With feigning voice verses of feigning love,
And stolen the impression of her fantasy
With bracelets of thy hair, rings, gawds, conceits,
Knacks, trifles, nosegays, sweetmeats,


Of strong prevailment in unharden'd youth:
With cunning hast thou filch'd my daughter's heart,
Turn'd her obedience, which is due to me,

To stubborn harshness: and, my gracious Duke,
Be it so she will not here before your grace
Consent to marry with Demetrius,

I beg the ancient privilege of Athens,
As she is mine, I may dispose of her:
Which shall be either to this gentleman
Or to her death, according to our law
Immediately provided in that case.

The. What say you, Hermia? be advis'd, fair maid:

To you your father should be as a god;

One that compos'd your beauties, yea, and one

To whom you are but as a form in wax

By him imprinted and within his power
To leave the figure or disfigure it.
Demetrius is a worthy gentleman.
Her. So is Lysander.


In himself he is;

But in this kind, wanting your father's voice,

The other must be held the worthier.

Her. I would my father look'd but with my eyes.
The. Rather your eyes must with his judgement look.
Her. I do entreat your grace to pardon me.

I know not by what power I am made bold,

Nor how it may concern my modesty,

In such a presence here to plead my thoughts,
But I beseech your grace that I may know
The worst that may befall me in this case,
If I refuse to wed Demetrius.

The. Either to die the death or to abjure

For ever the society of men.

Therefore, fair Hermia, question your desires;

Know of your youth, examine well your blood,





82 stolen the impression of her fantasy: that is, secretly impressed her fancy; impres sion impressing.

44 Or to her death. Solon's laws gave the father power of life and death over his chil dren.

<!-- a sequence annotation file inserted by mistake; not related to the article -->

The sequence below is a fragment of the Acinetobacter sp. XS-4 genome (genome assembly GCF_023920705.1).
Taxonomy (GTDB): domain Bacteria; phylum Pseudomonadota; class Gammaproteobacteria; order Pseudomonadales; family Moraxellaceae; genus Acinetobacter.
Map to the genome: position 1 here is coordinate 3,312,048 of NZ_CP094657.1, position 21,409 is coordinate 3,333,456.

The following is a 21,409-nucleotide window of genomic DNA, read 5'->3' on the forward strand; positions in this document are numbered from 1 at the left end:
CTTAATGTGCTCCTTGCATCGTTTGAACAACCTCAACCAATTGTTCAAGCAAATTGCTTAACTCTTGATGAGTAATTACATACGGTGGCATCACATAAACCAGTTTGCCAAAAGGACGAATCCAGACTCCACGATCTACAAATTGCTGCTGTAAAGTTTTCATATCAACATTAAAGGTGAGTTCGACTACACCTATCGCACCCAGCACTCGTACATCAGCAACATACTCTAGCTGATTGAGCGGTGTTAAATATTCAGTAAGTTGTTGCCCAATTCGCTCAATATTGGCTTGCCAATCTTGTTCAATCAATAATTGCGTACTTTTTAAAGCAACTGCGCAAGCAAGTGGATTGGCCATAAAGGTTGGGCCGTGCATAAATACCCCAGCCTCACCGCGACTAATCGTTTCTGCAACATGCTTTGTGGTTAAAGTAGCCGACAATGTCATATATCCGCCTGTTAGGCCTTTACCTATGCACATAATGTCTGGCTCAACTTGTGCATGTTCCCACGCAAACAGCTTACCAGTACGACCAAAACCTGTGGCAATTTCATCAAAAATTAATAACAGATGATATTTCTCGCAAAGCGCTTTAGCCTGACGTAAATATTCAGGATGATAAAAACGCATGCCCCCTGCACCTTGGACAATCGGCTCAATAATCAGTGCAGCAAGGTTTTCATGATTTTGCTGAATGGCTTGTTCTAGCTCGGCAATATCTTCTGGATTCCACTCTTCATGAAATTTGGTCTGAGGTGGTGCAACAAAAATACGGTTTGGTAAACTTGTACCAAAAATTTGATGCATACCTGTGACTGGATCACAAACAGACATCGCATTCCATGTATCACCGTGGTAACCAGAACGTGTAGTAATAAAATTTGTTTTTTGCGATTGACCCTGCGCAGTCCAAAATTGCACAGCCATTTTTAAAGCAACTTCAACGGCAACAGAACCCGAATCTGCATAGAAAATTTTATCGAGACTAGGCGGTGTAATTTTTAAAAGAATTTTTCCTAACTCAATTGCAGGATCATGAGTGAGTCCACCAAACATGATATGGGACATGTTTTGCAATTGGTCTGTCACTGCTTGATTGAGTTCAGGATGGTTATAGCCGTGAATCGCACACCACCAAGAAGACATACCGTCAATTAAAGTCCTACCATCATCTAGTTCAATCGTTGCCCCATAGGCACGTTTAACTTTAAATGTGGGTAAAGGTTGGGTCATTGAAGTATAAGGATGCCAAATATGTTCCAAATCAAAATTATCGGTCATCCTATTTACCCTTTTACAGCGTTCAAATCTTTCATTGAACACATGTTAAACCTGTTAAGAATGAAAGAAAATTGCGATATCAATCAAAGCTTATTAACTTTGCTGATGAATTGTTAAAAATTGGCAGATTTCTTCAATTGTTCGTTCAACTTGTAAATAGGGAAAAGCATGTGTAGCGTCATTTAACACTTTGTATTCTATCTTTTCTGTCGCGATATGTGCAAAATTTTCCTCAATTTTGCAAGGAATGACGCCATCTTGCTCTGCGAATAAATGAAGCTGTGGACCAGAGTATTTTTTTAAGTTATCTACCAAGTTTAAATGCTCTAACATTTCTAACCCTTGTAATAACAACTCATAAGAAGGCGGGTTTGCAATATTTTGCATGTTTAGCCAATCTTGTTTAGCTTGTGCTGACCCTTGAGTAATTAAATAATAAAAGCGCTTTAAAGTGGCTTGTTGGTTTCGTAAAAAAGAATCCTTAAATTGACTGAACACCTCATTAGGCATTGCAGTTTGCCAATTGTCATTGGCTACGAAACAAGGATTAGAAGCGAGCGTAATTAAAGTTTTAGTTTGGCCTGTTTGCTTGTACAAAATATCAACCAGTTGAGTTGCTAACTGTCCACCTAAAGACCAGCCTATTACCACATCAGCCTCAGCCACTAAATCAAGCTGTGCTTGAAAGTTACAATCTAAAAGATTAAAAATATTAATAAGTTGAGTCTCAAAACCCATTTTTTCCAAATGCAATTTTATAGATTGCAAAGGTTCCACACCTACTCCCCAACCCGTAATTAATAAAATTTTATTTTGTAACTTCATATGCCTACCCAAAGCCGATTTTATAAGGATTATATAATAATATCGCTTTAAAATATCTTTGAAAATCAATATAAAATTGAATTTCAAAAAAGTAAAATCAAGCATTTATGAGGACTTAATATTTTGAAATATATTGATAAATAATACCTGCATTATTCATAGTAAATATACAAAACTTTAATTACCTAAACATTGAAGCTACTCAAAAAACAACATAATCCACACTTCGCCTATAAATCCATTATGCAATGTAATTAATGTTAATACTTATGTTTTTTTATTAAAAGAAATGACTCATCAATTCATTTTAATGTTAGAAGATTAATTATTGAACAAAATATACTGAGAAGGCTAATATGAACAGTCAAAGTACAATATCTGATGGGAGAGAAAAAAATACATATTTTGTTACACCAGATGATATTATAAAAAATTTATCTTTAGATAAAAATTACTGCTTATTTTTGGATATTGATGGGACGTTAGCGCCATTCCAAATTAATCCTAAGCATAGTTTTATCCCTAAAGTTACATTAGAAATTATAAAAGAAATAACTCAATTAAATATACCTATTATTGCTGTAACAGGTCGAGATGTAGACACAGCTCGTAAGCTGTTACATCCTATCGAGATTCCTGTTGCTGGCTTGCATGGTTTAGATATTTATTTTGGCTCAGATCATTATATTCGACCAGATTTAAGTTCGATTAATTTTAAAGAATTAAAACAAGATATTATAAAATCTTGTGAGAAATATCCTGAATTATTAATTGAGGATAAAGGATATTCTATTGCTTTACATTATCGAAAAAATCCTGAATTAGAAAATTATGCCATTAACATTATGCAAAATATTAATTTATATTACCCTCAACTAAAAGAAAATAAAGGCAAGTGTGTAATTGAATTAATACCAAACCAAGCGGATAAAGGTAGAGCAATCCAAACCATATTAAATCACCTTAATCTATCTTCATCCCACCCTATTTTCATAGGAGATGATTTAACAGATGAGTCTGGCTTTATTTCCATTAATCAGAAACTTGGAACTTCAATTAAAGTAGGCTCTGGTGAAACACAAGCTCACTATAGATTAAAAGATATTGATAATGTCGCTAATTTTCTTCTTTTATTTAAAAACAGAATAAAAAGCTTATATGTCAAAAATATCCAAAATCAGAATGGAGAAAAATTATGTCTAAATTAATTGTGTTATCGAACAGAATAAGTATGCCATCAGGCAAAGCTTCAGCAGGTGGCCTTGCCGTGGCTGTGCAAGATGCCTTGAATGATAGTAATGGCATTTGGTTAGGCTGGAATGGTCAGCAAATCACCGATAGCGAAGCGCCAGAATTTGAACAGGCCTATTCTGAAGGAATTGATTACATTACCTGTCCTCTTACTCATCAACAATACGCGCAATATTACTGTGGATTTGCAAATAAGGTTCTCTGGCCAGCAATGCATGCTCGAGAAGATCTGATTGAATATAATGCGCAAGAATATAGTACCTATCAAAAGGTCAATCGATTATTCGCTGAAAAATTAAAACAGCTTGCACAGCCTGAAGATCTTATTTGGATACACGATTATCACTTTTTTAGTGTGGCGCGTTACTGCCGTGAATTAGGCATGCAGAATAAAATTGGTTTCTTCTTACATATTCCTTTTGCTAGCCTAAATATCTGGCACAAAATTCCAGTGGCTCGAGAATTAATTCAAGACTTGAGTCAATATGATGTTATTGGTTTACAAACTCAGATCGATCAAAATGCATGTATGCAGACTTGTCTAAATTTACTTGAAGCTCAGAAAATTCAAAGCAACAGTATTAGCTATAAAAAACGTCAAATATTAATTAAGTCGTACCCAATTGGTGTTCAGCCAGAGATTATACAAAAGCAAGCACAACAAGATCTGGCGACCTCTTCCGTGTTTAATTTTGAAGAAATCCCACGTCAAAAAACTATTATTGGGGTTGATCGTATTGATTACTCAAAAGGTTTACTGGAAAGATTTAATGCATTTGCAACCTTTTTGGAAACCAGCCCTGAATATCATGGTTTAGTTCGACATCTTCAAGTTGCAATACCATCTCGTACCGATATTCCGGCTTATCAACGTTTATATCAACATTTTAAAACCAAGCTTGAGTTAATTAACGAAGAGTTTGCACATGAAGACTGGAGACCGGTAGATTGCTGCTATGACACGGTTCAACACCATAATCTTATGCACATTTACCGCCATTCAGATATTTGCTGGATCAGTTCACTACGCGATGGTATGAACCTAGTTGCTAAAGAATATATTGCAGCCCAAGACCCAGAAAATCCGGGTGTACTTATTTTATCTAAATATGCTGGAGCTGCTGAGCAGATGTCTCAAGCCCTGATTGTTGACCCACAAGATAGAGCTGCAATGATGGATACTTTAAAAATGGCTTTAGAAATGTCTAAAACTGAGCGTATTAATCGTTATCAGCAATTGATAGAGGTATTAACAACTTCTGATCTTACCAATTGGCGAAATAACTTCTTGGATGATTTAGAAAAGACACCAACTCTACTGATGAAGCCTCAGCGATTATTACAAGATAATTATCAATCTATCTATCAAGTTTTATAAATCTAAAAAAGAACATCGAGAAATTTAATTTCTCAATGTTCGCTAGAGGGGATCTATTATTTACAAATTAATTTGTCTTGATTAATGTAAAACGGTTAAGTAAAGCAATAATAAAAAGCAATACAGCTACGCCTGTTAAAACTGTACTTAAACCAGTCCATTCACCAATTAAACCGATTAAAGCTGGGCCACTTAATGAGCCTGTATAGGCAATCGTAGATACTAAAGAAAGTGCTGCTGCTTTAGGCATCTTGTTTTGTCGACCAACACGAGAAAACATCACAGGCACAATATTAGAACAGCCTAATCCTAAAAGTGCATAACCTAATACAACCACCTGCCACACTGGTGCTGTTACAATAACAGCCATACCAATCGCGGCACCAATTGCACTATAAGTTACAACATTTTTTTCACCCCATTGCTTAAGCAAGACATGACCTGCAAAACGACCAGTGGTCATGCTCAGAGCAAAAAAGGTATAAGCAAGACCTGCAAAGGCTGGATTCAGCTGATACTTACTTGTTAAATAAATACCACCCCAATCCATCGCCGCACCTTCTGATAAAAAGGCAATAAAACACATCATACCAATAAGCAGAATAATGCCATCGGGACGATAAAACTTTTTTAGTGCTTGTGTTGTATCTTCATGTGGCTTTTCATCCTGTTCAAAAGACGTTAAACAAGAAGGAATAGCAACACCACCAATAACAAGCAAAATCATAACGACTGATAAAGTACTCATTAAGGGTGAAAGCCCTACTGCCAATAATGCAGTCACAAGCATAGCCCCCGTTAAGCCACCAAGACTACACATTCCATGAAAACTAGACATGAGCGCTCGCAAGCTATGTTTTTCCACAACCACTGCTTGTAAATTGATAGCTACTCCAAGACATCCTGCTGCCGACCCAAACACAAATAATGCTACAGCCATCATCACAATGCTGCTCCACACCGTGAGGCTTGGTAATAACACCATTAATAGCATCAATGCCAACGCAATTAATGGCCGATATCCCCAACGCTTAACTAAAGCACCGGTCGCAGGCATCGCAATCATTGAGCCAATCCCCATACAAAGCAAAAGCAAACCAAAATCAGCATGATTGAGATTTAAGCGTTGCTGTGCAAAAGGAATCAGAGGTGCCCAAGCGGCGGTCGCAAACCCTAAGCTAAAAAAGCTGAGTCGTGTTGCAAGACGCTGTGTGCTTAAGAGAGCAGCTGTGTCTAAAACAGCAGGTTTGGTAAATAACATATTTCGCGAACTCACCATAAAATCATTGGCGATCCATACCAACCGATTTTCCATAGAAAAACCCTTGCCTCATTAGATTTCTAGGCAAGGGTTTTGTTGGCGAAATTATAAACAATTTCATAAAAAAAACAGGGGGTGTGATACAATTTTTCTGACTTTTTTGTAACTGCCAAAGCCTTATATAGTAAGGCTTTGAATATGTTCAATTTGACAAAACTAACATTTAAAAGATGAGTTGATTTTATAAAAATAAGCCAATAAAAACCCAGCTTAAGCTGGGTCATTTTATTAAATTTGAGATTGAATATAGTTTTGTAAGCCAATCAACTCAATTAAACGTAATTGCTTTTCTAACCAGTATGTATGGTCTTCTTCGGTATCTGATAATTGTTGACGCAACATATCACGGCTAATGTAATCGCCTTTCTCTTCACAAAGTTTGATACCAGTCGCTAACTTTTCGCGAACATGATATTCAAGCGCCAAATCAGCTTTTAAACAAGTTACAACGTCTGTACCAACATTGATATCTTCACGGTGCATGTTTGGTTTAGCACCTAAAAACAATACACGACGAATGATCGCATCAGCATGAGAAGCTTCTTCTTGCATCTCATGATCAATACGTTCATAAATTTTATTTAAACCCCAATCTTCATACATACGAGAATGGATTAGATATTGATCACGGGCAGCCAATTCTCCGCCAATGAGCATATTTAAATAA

Whether, if you yield not to your father's choice,
You can endure the livery of a nun,
For aye to be in shady cloister mew'd,
To live a barren sister all your life,

Chanting faint hymns to the cold fruitless moon.
Thrice-blessed they that master so their blood,
To undergo such maiden pilgrimage;
But earthlier happy is the rose distill'd,
Than that which witkering on the virgin thorn
Grows, lives and dies in single blessedness.

Her. So will I grow, so live, so die, my lord,

Ere I will yield my virgin patent up

Unto his lordship, whose unwished yoke

My soul consents not to give sovereignty.

The. Take time to pause; and, by the next new moon —

The sealing-day betwixt my love and me,

For everlasting bond of fellowship

Upon that day either prepare to die
For disobedience to your father's will,

Or else to wed Demetrius, as he would;

Or on Diana's altar to protest

For aye austerity and single life.

Dem. Relent, sweet Hermia: and, Lysander, yield




Thy crazed title to my certain right.

Lys. You have her father's love, Demetrius;

Let me have Hermia's: do you marry him.

Ege. Scornful Lysander! true, he hath my love,
And what is mine my love shall render him.
And she is mine, and all my right of her

I do estate unto Demetrius.

Lys. I am, my lord, as well deriv'd as he,
As well possess'd; my love is more than his;
My fortunes every way as fairly rank'd,
If not with vantage, as Demetrius';

And, which is more than all these boasts can be,
I am belov'd of beauteous Hermia:

Why should not I then prosecute my right?
Demetrius, I'll avouch it to his head,
Made love to Nedar's daughter, Helena,
And won her soul; and she, sweet lady, dotes,
Devoutly dotes, dotes in idolatry,

Upon this spotted and inconstant man.

The. I must confess that I have heard so much, And with Demetrius thought to have spoke thereof; But, being over-full of self-affairs,

93 crazed crazy, quasi foolish.